Wall Street Journal
Public school teachers are supposed to teach kids to read, so it would be nice if their unions could master the same skill. In a recent letter to Senators, the National Education Association claims Washington, D.C.'s Opportunity Scholarships aren't working, ignoring a recent evaluation showing the opposite.
"The DC voucher pilot program, which is set to expire this year, has been a failure," the NEA's letter fibs. "Over its five year span, the pilot program has yielded no evidence of positive impact on student achievement."
That must be news to the voucher students who are reading almost a half-grade level ahead of their peers. Or to the study's earliest participants, who are 19 months ahead after three years. Parents were also more satisfied with their children's schools and more confident about their safety. Those were among the findings of the Department of Education's own Institute of Education Sciences, which used rigorous standards to measure statistically significant improvement.
If you call that "failure," no wonder the program has been swimming in several times as many applications as it can accept. They come from parents desperate to give their kids a chance to get the kind of education D.C.'s notorious public schools do not provide. That's the same chance the Obamas have made by opting for private schools and Secretary of Education Arne Duncan has taken by choosing to live in a Virginia suburb with better public schools.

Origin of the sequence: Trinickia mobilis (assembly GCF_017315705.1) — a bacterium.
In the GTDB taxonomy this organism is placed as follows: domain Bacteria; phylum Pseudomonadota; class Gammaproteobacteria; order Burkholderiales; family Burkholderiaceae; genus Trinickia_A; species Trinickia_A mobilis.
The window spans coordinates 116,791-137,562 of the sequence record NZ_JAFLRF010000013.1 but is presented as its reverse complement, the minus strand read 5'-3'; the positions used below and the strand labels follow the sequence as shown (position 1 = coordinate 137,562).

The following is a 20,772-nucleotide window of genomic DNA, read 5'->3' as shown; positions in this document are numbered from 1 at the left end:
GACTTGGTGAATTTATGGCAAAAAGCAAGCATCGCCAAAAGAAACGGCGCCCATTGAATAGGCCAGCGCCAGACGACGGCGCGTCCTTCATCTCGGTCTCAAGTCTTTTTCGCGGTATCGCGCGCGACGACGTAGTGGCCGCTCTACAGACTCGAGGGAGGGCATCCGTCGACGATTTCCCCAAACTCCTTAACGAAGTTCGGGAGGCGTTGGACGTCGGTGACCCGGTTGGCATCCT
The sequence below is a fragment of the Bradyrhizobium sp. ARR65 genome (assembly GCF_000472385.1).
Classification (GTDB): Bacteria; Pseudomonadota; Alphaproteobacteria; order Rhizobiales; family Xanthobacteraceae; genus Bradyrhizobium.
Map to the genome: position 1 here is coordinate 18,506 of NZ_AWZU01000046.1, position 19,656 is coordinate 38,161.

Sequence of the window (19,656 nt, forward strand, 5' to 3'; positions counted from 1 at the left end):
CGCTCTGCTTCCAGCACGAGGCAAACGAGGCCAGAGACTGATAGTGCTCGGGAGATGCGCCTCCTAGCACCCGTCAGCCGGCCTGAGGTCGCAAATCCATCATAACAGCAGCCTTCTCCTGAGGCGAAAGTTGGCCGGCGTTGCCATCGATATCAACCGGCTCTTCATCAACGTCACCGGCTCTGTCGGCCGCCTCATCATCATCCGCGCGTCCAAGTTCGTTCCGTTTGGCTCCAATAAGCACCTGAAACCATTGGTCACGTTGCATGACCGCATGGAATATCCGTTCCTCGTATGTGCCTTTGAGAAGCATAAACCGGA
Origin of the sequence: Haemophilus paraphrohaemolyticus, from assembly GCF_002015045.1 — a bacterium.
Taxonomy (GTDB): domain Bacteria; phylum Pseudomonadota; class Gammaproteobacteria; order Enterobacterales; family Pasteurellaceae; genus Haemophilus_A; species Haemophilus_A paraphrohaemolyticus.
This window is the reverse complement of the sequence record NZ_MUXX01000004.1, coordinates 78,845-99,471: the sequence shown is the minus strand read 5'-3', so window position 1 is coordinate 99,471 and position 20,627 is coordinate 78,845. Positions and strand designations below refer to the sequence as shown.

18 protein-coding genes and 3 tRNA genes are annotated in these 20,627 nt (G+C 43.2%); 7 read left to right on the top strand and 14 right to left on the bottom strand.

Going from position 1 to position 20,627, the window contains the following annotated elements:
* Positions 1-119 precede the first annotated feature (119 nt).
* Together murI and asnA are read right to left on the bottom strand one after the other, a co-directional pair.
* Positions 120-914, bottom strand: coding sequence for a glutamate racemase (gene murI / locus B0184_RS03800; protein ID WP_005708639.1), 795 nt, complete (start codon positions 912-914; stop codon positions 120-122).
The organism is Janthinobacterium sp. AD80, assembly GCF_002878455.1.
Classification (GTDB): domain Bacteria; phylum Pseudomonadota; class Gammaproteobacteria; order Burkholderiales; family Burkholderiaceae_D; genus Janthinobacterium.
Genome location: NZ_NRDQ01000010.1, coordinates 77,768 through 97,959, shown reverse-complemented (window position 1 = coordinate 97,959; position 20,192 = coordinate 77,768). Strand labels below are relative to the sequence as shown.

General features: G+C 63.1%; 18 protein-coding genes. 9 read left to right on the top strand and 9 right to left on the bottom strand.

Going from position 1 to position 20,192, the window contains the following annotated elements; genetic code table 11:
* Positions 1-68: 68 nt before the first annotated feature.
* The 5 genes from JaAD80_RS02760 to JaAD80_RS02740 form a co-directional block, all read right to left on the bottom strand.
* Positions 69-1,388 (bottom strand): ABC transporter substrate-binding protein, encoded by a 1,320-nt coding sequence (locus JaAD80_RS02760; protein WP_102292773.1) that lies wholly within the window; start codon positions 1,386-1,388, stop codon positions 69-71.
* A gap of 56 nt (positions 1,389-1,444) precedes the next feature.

Contrary to the NEA's letter, the D.C. voucher program isn't magically expiring of its own accord. In March, Congress voted to eliminate the vouchers after the 2009-2010 school year unless it is re-approved by the D.C. City Council and . . . Congress. The program, which helps send 1,700 kids to school with $7,500 vouchers, was excised even as the stimulus is throwing billions to the nation's school districts.
The NEA's letter was a pre-emptive strike against the possibility that 750,000 students in military families would benefit from vouchers. That idea was raised in a Senate hearing this month, when military families explained that frequent moves and inconsistent schooling was harmful to their children. "The creation of a school voucher program should be considered," Air Force wife Patricia Davis dared to say. emphasis mine
President Obama pledged to support whatever works in schools, ideology notwithstanding. But neither he nor Mr. Duncan have dared to speak truth to the power of the NEA. Military families can join urban parents on the list of those who matter less to the NEA than does maintaining the failed status quo.
Printed in The Wall Street Journal, page A14